In 1953, Senator Joe McCarthy interrogated Hammett over his political views. He asked whether it was appropriate that a government fighting communism should have books by known communists such as Hammett on its library shelves. Hammett replied: "Well, I think – of course, I don’t know – that if I were fighting communism, I don’t think I would do it by giving people any books at all".
In the 1930s and 40s, the development of hardboiled crime fiction was intertwined with what would eventually be called ‘noir’: a literature of despair, paranoia and alienation. In some ways, noir was safer for authors and film-makers who did not want to be identified as critics of American capitalism. But it also enabled Hammett’s critique of society to be carried into other areas: marriage, sexuality, the creative imagination, the American dream, and the tensions of urban living.
The classic noir novelists of that era made great popular literature out of disillusionment, fear and pain. James M Cain’s 1934 novel The Postman Always Rings Twice contrasts the naïve aspirational criminality of a young man who murders his lover’s husband with the sanctimonious press myth-making that surrounds their trial, providing a blueprint for Albert Camus’ existentialist novel L’Étranger. Horace McCoy’s chilling novella They Shoot Horses, Don’t They? (1935) portrays young people physically and spiritually destroyed in the dance marathons of the 1930s – the reality TV of its time.
A reclusive alcoholic called Cornell Woolrich wrote a series of compelling suspense novels about obsession, jealousy and paranoia. In Deadline At Dawn (1944), the female protagonist declares: "It’s the city itself. You think of it as just a place on the map, don’t you? I think of it as a personal enemy, and I know I’m right… I only know there’s an intelligence of its own hanging over this place, coming up from it… and when you breathe too much of it for too long, it gets under your skin, it gets into you… Then you can go anywhere – home or anywhere else – and you just keep on being what it made you from then on". In John Franklin Bardin’s novel The Last of Philip Banter (1947), a man apparently undergoing a schizophrenic breakdown is really being manipulated by people who want to drive him mad in order to help themselves to his money.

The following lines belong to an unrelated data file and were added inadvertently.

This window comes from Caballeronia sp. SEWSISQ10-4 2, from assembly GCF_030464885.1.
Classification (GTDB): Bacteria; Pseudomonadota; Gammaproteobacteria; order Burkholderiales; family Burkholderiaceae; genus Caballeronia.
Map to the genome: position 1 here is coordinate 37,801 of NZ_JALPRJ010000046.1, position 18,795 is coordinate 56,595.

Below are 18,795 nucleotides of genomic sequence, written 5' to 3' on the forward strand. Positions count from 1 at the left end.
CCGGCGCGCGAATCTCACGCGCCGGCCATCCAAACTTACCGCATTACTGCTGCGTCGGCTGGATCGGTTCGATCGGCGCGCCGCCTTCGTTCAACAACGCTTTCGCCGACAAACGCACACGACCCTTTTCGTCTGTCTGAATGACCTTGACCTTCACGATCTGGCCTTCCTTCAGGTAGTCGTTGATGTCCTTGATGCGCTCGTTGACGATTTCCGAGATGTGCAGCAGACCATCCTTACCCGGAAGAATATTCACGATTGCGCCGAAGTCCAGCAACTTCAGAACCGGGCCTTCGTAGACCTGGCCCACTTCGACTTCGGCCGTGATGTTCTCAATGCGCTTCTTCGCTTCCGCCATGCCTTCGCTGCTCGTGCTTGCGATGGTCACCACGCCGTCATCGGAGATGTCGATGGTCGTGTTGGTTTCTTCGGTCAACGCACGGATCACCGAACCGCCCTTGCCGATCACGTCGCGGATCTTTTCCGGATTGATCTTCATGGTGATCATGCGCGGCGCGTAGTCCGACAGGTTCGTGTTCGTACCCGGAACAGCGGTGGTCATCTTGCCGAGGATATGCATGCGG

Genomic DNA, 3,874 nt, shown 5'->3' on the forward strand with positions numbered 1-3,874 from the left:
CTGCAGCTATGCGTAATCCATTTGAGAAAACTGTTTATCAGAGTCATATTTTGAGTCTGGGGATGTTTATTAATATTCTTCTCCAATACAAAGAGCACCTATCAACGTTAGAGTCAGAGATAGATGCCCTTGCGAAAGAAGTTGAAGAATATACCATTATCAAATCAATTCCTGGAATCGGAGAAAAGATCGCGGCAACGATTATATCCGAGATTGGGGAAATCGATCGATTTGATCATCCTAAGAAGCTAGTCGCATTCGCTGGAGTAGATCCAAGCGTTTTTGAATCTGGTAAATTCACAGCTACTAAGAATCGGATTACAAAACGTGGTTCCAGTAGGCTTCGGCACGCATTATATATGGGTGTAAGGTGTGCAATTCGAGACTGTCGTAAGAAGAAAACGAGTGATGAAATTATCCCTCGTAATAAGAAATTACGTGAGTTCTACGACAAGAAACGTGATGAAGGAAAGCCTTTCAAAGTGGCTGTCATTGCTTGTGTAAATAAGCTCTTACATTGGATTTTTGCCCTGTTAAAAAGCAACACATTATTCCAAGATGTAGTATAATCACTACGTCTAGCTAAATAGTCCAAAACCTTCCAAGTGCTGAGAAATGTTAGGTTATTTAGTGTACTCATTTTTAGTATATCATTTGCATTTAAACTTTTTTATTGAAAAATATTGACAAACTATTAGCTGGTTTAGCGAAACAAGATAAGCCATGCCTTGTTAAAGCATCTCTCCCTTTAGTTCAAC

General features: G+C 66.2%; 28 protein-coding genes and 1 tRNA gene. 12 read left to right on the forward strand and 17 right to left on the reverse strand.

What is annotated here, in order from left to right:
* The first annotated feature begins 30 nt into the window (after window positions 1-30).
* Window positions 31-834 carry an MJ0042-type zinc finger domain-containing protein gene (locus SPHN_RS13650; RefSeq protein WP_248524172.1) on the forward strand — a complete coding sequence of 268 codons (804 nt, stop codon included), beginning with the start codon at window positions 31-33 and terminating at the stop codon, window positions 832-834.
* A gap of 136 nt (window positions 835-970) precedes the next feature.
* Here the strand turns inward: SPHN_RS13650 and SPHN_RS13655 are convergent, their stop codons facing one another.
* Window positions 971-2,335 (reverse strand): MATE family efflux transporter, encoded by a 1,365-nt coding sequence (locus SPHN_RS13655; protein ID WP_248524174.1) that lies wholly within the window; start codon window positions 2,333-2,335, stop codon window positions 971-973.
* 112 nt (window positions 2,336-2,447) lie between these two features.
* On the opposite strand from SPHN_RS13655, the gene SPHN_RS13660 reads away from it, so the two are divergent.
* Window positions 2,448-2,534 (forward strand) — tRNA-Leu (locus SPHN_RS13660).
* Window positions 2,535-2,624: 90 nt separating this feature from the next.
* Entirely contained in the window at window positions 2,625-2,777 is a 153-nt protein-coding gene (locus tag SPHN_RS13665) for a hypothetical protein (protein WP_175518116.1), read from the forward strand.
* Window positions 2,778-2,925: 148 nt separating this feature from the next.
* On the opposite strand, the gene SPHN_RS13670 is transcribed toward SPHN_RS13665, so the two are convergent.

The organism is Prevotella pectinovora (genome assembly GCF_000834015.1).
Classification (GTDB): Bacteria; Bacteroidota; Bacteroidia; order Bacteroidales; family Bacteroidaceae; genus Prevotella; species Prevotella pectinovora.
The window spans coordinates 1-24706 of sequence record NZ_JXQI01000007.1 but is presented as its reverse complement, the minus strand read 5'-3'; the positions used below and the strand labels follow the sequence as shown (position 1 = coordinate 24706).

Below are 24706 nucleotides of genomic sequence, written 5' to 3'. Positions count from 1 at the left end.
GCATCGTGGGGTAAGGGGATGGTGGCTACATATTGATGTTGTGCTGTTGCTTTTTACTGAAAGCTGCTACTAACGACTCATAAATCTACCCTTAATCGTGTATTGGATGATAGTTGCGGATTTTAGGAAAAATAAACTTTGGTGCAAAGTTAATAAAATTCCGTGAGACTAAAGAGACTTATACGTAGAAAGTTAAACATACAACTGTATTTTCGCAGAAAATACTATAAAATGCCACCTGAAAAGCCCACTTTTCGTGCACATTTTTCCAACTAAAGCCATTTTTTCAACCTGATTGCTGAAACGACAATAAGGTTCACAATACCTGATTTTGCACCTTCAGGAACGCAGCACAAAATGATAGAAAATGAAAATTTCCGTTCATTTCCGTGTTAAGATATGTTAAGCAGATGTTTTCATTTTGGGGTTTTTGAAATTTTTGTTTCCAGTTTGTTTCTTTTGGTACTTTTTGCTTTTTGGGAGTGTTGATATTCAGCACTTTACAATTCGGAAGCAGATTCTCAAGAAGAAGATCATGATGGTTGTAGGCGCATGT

The noir fiction of the 1950s continued to weave the personal and the political, while the shadow of the cold war gave a new intensity to the genre’s concerns. Jim Thompson’s The Killer Inside Me (1952) portrays a small-town deputy sheriff in Texas whose conversation is an endless stream of inane platitudes and vacuous pieties. By this means he disguises the fact that he is a cold, emotionless murderer. Thompson’s novel The Getaway (1954) ends with its fugitive villains cheating death only to end up in a secular afterlife – a mountain retreat for big-time criminals where everyone is literally trying to consume everyone else.
My favourite of the classic noir writers is David Goodis, who died in a mental hospital at 49, and whose fiction revolved around issues that dominated his short life. His early novels are existential nightmares about innocent people trying to escape punishment for crimes they know nothing about. By the early 1950s, he had settled into a pattern of writing beautifully controlled, quietly desperate novels about people trapped in a mesh of injustice and abuse.
Street of No Return (1954) starts with a drunk trying to find a bottle of whiskey. He gets caught up in some local trouble and ends up helping the police to break a vicious gang’s control over the district – in the process confronting his own demons and atoning for his past mistakes. The police chief asks how they can repay him. He asks for a bottle of whiskey.
Dashiell Hammett gave up writing crime fiction in the mid-1930s. Perhaps the noir writers who followed him expressed in their writing what he expressed in his silence. It is a state of social and political awareness well summed up by 1940s poet Weldon Kees in his poem Crime Club:
Small wonder that the case remains unsolved,
Or that the sleuth, Le Roux, is now incurably insane,
And sits alone in a white room in a white gown,
Screaming that all the world is mad, that clues
Lead nowhere, or to walls so high their tops cannot be seen;
Screaming all day of war, screaming that nothing can be solved.